Deserving of Each Other

Last evening, it was made public that West Liberty University Associate Head Coach, Kyle Cooper, was elevated to the position of Head Coach.

I have known Coach Cooper for several years now since he has been an assistant coach in the West Virginia Intercollegiate Athletic Conference turned Mountain East Conference when I was a head coach at Penn State – Beaver and an assistant at Clarion University.

From my interaction with Kyle, he has always been the consummate professional as women’s college basketball coach. Whether it was staying for the late AAU game at tournaments when he was trying to land the big recruit, breaking down just a little more film, or working with female student-athletes on the court, Kyle was always willing to do whatever it took to be a great assistant.

Put simply, he always tried to do what great assistants do: make the head coach’s life easier and always put the team before his ego.

Kyle made a somewhat controverisal move in 2013 when he left Wheeling Jesuit University for cross-town rival West Liberty University. By making the jump across town, he not only got to work with legendary coach Lynn Ullom, but he had the opportunity to observe and be mentored how to run an elite NCAA Division II program, make quality contacts with some of the best in the business and take the lead role in recruiting, game planning and many other facets of program planning. It was only an 11 mile move, but it made all the difference.

For an assistant (and head coach for that matter), to work in an environment that allows room to grow while continuing to be able pursuit ones professional goals and dreams IS EVERYTHING.

Unfortunately, not every coach has great mentors, support from their administration or even the personal resolve to allow them to persevere until a situation arises which allows for a vertical move. Sometimes assistants get antsy and jump at any chance to become a head coach, even if it is a subpar situation. This is all in an effort not to get labeled as an “assistant” forever. Other coaches may get out of the game completely because the assistant coaching salary, especially at the DII or DIII levels, may not be enough to support themselves or their families. When you weigh the time requirements along with the modest financial compensation at most institutions, these factors can really be the deciding reasons for assistant coaches looking for an opportunity to be a head coach to make a tough decision about their vocation and leave the professional altogether.

Since head coaching jobs are so far and few between, coaches should celebrate West Liberty’s decision to promote Coach Cooper for the following reasons.

First, the administration didn’t open the position to a lengthy national search. Instead, they looked at Coach Cooper’s entire body of work since he has been at West Liberty and made a value judgment on his ability to lead the women’s basketball program. Kyle’s approach to his position over the past four seasons proved he was worthy of the title “head coach”. By not opening a search, yes it may not have given others the ability to interview and show their competence, but it also didn’t waste potential applicants time or money by putting on a “dog and pony show” when they knew who their hire was going to be. We all know that the hiring process is brutal, filled with emotional rollercoaster moments throughout, so to spare this anxiety for everyone involved, especially the Cooper family, is tremendous.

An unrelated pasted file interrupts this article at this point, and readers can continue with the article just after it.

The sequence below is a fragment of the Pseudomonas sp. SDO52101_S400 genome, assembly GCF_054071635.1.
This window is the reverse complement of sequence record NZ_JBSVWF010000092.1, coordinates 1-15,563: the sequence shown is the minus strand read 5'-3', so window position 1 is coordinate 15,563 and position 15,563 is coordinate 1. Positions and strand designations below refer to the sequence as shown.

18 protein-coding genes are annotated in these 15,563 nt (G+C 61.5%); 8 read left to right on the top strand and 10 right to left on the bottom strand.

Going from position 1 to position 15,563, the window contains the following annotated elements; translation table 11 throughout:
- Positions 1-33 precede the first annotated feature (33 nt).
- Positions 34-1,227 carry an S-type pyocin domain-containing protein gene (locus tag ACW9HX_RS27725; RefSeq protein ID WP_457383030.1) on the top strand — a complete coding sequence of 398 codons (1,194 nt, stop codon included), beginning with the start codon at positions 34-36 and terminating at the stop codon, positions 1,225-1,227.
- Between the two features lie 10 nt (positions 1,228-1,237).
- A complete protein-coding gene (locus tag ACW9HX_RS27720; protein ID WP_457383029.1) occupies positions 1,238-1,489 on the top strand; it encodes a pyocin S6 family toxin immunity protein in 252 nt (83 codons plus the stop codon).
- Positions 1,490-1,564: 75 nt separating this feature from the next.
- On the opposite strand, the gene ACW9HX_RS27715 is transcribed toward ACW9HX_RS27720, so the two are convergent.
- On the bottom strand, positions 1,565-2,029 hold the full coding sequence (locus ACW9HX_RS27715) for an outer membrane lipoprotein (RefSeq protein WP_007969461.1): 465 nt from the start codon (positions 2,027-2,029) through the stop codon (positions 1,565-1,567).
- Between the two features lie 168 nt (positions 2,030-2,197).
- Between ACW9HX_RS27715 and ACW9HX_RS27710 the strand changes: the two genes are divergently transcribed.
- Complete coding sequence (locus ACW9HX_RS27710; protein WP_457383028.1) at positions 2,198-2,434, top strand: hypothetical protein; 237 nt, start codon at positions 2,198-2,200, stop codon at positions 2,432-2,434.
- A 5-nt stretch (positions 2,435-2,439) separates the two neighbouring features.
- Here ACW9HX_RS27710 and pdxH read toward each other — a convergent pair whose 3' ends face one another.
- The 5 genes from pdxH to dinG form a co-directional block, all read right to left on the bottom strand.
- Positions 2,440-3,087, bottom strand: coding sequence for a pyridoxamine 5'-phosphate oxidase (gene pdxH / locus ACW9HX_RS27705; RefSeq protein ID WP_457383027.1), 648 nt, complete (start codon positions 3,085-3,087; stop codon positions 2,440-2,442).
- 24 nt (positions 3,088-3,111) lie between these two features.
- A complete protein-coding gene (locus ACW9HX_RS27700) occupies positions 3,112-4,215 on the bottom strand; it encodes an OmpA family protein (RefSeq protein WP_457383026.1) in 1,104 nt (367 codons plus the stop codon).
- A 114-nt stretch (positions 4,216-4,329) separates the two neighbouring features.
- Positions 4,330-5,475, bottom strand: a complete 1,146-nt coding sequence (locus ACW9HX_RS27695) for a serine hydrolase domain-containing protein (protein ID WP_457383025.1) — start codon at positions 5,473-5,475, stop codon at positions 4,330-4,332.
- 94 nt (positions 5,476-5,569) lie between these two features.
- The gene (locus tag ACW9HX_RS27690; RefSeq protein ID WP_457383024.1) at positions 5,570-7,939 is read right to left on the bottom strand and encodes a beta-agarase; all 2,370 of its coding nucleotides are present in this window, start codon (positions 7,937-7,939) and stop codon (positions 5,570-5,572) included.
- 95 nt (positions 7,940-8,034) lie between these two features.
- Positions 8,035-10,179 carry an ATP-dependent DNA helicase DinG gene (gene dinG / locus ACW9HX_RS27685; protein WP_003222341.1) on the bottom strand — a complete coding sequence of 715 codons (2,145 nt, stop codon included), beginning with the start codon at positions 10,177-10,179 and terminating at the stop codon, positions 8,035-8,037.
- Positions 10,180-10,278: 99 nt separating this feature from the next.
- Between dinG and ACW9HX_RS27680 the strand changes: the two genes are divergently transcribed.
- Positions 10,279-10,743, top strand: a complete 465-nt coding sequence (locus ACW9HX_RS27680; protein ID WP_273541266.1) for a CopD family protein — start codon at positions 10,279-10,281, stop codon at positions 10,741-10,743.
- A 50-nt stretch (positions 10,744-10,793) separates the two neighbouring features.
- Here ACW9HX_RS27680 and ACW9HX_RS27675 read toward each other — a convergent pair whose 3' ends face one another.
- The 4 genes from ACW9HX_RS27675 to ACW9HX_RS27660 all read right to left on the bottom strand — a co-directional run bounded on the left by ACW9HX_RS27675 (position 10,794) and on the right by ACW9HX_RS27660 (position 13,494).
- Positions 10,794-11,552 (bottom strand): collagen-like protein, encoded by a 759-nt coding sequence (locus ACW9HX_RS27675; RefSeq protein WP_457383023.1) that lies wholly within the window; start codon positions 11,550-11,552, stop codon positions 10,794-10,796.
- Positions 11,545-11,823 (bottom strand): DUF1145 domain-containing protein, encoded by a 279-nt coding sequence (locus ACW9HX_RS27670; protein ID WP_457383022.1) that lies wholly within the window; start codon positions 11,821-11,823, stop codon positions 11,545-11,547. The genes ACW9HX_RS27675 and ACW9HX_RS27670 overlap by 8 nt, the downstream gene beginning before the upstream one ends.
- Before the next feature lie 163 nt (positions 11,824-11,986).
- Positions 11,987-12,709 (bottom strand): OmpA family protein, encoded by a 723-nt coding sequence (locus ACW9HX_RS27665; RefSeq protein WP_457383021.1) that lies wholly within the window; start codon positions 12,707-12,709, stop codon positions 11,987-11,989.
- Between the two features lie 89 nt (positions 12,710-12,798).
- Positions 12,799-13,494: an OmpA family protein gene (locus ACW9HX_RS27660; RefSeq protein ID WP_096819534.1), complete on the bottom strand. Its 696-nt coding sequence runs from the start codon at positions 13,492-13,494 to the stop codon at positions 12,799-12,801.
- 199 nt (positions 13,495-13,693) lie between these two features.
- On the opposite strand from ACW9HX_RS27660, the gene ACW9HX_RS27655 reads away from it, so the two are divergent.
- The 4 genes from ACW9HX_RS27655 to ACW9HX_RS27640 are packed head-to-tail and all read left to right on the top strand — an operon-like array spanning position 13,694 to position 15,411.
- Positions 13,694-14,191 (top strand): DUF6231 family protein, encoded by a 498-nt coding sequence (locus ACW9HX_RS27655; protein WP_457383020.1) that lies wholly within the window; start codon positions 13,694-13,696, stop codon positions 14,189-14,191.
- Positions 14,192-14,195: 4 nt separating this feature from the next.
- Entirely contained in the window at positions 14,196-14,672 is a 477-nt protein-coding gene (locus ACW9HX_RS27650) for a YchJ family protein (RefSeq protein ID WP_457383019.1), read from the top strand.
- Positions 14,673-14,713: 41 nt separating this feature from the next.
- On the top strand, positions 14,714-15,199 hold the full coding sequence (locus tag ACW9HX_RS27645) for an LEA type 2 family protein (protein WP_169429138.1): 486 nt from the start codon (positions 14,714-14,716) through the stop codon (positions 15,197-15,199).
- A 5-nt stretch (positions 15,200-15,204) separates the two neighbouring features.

In addition, the decision to promote Coach Cooper keeps the program running seamlessly and will most likely not make for a wave of transfers, something plaguing college basketball at all levels, because Coach Cooper not only recruited all of them but he has a personal relationship with them as well. I am sure that most if not all of the student-athletes are excited about continuing to have Coach Cooper as their coach and leader.

Moreover, the process was not some “political move” or “inside job” made by administration to satisfy an alum base or booster. It was not some new administration or current administrator putting “their guy/girl” in the job who was not qualified but rather a figurehead or personal friend. It was not the administration opening the job up to find a an ex-professional player or alum to make a “splash” hire. It was not the administration hiring a “big name” who has coached basketball but never (maybe) women’s basketball before, or worse yet, never been a coach at all. The hire was also not an administrator hiring someone to fill a quota.

No the hire of Coach Cooper was none of that. Rather, West Liberty had no agenda. Instead they evaluated Coach Cooper’s four years on the Hill and took that four year job interview at face value. West Liberty rewarded Coach Cooper with a promotion because he EARNED THE POSITION. Period.

This hire has helped restore some of my faith in the hiring process in women’s basketball. Kudos to West Liberty University President Dr. Stephen Greiner and the athletic administration for how they handled this entire process. Coaches everywhere would be lucky to be treated with this type of loyalty and respect that Coach Cooper experienced.

Hopefully other administrations will look carefully at their upcoming open positions, and whether it is opening the position up for a national search or promoting from within, they must do the what is right from both the program and its current and future student-athletes. It must be noted that depending upon the situation, either option can be the right decision. It just has to be made with the student-athletes and the program in mind and nothing else. No agendas please.